The largest hotel company in the world doesn’t own a single bed. The largest taxi company in the world does not own a fleet of vehicles. And, the largest content provider in the world does not make content. AirBnB, Uber, and YouTube have all become the leaders in their industry by creating platforms for a much wider group of people to utilize their assets in new ways, whether that is their property, their vehicle, or their presence, knowledge, and time. In recent years, a similar business model is emerging for the office real estate sector, promising explosive gains through the use of technology to leverage the sharing economy and unlock value in underutilized assets.
“The fracking conversation is powerful because it’s looking at how to unlock the value in all the underutilized down or dark time in real estate. I like to use the analogy of Zipcar. It’s 17 years old and well ahead of Uber. Zipcar’s model is where you actually own the asset. The company realized that the utilization of cars for single-car owners is between 5% and 10%; it goes up to 85% with Uber. But what if you could double or triple that time?” says MIT’s Dennis Frenchman who coined the term real estate fracking.
“Meeting rooms are a great example. Take a company like LiquidSpace. Before this company came along, we didn’t know what meeting-room utilization was. Now, we know how often a meeting room is being used. But what if we could sell that time to someone else? Like Uber or Airbnb, now I can drive my car around and make money on it or earn money renting out an extra bedroom. Now, you can rent to offset the cost, so the real estate is more valuable.”
Real estate fracking is the use of technology to effectively or physically divide a real estate asset into smaller pieces, then reconfigure it into higher-value combinations, and the concept goes far beyond meeting rooms. Perhaps the most famous, or infamous, example in the office real estate space is flexible workspace rental company WeWork, who surged to a $47 billion valuation before collapsing under the disruptive leadership of, now former, CEO Adam Neumann.
WeWork divides entire buildings into smaller pieces and then reconfigures it into higher-value combinations, their early success proved the demand for their fracked offering and their failures were not a result of the market. Given more conservative growth, and more stable leadership, office rental companies such as Regus, IWG, and CBRE have all created more flexible offerings and seen steady growth despite COVID-19. The pandemic makes the future more uncertain but that just makes flexibility more important to building occupants, tenants, and therefore to real estate companies and innovative startups.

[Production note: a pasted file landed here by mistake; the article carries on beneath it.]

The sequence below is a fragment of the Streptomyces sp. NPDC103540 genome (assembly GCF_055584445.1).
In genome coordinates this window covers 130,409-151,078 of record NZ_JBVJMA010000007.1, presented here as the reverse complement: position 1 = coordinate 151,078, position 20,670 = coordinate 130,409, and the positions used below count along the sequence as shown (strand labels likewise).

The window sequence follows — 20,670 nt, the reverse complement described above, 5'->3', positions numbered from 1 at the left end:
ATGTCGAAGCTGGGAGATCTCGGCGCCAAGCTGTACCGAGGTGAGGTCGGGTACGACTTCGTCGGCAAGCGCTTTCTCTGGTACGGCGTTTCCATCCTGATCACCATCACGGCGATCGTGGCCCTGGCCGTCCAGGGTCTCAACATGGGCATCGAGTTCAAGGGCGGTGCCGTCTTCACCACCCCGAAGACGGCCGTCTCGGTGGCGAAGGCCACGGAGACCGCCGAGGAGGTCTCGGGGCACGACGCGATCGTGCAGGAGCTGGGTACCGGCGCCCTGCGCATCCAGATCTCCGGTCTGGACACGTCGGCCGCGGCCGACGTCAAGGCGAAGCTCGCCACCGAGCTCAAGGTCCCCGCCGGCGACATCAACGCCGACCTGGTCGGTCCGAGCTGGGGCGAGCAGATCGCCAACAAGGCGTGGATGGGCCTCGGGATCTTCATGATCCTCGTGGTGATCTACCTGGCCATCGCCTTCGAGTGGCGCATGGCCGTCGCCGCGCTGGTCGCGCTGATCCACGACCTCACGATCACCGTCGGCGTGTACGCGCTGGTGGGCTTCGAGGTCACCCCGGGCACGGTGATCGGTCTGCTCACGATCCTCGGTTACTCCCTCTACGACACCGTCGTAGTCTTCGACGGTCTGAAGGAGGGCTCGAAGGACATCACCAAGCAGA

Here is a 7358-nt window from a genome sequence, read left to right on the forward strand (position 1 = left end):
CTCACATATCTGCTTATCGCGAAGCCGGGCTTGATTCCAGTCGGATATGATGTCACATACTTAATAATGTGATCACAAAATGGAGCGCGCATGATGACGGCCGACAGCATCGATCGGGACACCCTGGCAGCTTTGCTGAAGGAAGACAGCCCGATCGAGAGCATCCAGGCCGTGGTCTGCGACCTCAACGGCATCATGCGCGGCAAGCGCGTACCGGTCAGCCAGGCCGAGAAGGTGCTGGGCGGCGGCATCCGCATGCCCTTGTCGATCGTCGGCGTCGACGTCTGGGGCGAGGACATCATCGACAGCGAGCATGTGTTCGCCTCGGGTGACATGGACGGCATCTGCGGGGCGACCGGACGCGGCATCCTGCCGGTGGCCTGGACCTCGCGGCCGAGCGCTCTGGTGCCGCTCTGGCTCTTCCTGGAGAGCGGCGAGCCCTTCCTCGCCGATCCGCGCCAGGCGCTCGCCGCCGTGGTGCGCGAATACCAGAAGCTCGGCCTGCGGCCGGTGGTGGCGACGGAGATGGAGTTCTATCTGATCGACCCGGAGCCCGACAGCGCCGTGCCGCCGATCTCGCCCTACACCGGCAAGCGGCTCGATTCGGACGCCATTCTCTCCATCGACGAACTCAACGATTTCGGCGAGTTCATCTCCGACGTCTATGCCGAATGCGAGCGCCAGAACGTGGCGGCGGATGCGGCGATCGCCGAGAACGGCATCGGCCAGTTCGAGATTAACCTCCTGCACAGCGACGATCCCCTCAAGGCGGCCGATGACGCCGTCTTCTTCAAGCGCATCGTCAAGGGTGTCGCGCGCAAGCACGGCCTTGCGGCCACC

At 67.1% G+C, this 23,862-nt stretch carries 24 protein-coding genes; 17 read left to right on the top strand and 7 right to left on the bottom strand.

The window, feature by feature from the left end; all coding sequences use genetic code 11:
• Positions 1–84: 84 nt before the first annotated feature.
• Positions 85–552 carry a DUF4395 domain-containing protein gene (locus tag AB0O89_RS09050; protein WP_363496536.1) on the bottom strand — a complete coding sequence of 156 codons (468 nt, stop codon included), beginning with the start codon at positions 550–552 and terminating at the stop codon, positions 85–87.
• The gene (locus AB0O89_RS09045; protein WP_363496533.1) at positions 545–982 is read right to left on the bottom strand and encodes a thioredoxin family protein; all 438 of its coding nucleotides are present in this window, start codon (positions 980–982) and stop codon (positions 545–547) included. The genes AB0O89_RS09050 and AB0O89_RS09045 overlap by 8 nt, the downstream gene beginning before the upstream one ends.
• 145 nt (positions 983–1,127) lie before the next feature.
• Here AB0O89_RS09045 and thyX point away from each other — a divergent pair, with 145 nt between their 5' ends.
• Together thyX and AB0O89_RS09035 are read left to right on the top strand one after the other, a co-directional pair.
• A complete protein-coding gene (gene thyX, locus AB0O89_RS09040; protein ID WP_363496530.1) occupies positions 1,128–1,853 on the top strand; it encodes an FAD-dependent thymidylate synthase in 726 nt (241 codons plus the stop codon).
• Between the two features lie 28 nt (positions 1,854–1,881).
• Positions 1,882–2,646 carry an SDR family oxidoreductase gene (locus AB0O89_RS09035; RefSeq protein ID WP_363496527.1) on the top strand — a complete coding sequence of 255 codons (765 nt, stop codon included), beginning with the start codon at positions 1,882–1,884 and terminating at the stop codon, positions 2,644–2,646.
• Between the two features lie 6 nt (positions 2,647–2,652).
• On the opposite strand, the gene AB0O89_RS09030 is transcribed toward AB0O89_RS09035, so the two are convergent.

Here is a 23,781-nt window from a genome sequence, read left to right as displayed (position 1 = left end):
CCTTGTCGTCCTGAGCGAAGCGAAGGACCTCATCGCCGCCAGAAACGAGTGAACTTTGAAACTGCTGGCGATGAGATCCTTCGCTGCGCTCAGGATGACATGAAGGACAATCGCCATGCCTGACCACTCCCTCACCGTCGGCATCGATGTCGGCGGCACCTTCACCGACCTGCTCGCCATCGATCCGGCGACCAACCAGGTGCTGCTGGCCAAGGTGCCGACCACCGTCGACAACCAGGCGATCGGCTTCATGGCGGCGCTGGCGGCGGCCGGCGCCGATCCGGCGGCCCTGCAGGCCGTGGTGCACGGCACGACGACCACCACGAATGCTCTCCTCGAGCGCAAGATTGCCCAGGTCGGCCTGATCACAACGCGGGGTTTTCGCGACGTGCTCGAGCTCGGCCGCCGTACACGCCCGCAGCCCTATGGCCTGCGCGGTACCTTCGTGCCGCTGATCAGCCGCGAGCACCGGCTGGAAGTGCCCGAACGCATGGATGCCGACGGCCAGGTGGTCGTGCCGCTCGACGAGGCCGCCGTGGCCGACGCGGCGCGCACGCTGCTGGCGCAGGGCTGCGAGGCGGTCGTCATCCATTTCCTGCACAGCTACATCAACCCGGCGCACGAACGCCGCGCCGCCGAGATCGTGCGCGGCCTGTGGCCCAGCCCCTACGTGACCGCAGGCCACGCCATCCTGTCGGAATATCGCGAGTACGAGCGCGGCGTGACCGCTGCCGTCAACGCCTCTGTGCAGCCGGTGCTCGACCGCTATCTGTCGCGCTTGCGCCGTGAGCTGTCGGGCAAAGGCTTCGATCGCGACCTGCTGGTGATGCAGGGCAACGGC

“Early on in this discussion about real estate technology - 48 months ago when we started studying it - we didn’t have as many startups. But now that we’re seeing hundreds of these startups, maybe it’s not revolutionary, but we need to help real estate owners to better manage their properties. Maybe it’s not disruptive, but we need to help them to improve,” says Weikal. “Maybe it will be disruptive to people who want to continue to operate in the same old ways, but a lot of companies are out there on the leading edge with this stuff: Brookfield and Boston Properties, for example, are very forward-thinking; they’re doing trials on this stuff.”
Every year new tools and technologies emerge in the workplace market to improve health and safety, enhance the management of offices, optimize occupancy and space utilization, and improve the overall workplace experience. Our recent report on the Global Digital Workplace market estimates a $3.70 Billion market in 2021, that will rise to $9.21 Billion by 2026, growing at a rate of 20% CAGR. The research found a 30% increase in the number of digital workplace companies in the last two years alone and identified key growth drivers from the pandemic, which have accelerated flexible, digital real estate trends that facilitate fracking models.
“The conversation around this is so rich, fun and interesting. I have to appreciate the founders of these types of companies, who are doing things like selling restaurant time during off hours for meetings or Spacious selling hotel space by the hour or minute for resting and rejuvenating, similar to Breather,” continues Weikal. “CRE brings some consistency. If I go into a Hines building in Boston and there’s co-working, I know it will look and feel the same way as a Hines building in London or Hong Kong. With LiquidSpace, the parameters for a boardroom or meeting room hold a general expectation of the experience: how I book and get in will be consistent. Or a Convene facility will be consistent even if the building owner isn’t the same.”
While a fracked office real estate market would be dominated by these types of platforms, it would be open to all buildings to find ways to monetize their unused assets. When a building begins renting meeting space to external groups it will naturally lead to providing and monetizing the facilities to go with that, such as communications, AV, catering, or a workspace. Workspaces become co-working spaces, which leads to subscriptions and desk or space rental.
To support the growth of these revenue channels, buildings continue to improve their space with better lighting, air quality, and design, and provide new features such as fitness and wellness rooms, event space, and so on. And all this is tied together through our smart building infrastructure.